DRIVERS: BRIAN SHAWE-TAYLOR
Name: Brian Shawe-Taylor
Nationality: Great Britain
Date of birth: January 29, 1915 - Dublin, Ireland
Date of death: June 1, 1999 - Cheltenham
The Shawe-Taylors are a famous landowning family in Ulster. This dates back to 1843 when Captain Francis Shawe married the daughter of Lt Gen. Sir John Taylor, a distinguished British officer who had commanded the Connaught Rangers. The family, which lived in Castle Taylor in Athenry, County Galway, became prominent in local politics.
Brian was five years old when, in 1920, his father Francis Shawe-Taylor was gunned down in a Sinn Fein ambush. After that Shawe-Taylor was brought up in England and attended Shrewsbury School. He then went to Germany and studied at Freiburg University. He raced only once before the war, sharing an ERA with Robert Ansell in the Nuffield Trophy at Donington Park.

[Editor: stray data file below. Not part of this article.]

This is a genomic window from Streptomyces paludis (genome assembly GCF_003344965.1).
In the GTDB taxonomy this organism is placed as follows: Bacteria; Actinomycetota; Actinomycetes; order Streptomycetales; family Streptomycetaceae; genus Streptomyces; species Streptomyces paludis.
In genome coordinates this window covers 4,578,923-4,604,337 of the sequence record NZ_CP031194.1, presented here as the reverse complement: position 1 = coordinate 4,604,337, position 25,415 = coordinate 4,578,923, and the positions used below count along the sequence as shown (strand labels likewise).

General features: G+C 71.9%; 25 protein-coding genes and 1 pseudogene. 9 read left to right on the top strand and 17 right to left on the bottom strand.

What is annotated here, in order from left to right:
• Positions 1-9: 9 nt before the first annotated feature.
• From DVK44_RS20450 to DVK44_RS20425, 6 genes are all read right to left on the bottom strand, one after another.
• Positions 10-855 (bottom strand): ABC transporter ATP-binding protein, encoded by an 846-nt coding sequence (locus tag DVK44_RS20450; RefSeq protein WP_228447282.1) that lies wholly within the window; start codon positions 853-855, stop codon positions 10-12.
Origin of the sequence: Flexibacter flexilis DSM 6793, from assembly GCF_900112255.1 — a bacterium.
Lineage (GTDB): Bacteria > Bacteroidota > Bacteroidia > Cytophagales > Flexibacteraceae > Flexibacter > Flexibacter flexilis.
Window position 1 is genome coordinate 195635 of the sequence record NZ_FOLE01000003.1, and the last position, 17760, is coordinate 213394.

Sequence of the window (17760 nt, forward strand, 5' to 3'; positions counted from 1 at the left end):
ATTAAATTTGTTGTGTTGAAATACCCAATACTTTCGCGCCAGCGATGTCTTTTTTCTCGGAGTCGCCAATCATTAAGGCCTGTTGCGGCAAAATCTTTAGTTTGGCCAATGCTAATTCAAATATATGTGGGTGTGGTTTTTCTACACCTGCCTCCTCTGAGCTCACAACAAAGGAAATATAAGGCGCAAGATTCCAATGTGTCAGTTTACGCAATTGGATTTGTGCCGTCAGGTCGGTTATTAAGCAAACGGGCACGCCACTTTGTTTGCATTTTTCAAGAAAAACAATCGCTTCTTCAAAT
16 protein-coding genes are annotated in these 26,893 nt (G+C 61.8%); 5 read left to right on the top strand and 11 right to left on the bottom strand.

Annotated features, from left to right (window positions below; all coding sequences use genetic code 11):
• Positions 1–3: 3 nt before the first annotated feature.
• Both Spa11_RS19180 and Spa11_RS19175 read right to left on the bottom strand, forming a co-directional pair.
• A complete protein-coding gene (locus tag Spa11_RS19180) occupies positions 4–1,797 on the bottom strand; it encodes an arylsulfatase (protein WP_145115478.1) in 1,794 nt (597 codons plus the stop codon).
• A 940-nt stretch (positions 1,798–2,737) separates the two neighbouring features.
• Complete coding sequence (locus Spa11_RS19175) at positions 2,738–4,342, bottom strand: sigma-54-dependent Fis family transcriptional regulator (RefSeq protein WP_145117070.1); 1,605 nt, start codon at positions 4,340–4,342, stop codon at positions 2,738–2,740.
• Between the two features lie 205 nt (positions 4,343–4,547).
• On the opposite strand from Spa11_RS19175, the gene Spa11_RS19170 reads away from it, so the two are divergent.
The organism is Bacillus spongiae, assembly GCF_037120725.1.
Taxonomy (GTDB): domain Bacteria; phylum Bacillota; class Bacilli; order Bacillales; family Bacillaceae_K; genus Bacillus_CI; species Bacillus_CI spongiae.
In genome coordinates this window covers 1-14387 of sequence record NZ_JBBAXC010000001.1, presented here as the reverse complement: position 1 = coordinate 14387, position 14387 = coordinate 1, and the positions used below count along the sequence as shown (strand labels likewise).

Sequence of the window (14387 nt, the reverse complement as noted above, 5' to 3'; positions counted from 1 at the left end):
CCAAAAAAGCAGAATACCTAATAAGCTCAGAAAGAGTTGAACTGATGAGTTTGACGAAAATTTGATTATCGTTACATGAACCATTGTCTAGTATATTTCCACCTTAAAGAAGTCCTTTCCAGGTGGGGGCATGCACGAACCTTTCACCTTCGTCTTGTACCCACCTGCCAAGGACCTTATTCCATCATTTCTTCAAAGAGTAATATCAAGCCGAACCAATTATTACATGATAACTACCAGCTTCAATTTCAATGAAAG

During the war he served as an anti-aircraft gunner but when the war ended he set up a garage in Cheltenham to prepare his racing cars. He quickly became a very successful competitor on the British national scene, driving a variety of different F1 machines, including ERAs and Maseratis. His brother Desmond at the same time became a well known music critic.
Brianís moment of glory came in the 1951 Ulster Trophy race at Dundrod where he finished third in an ERA behind Giuseppe Farinaís Alfa Romeo and Reg Parnellís Thinwall Special but ahead of ERAís top racer Bob Gerard. He then went to Le Mans and finished fifth, sharing an Aston Martin with George Abecassis.
He raced in only two World Championship events because his career was cut short late in 1951 during the Daily Graphic Trophy race at Goodwood when he collided with Antonio Brancaís Maserati and was thrown from his car. He remained in a coma for many weeks but eventually made a full recovery, although he never raced again.
He then went to work at GCHQ, the secret government code-breaking and listening station in Cheltenham, a job from which he retired in 1980. He died in Cheltenham at the age of 84 in 1999.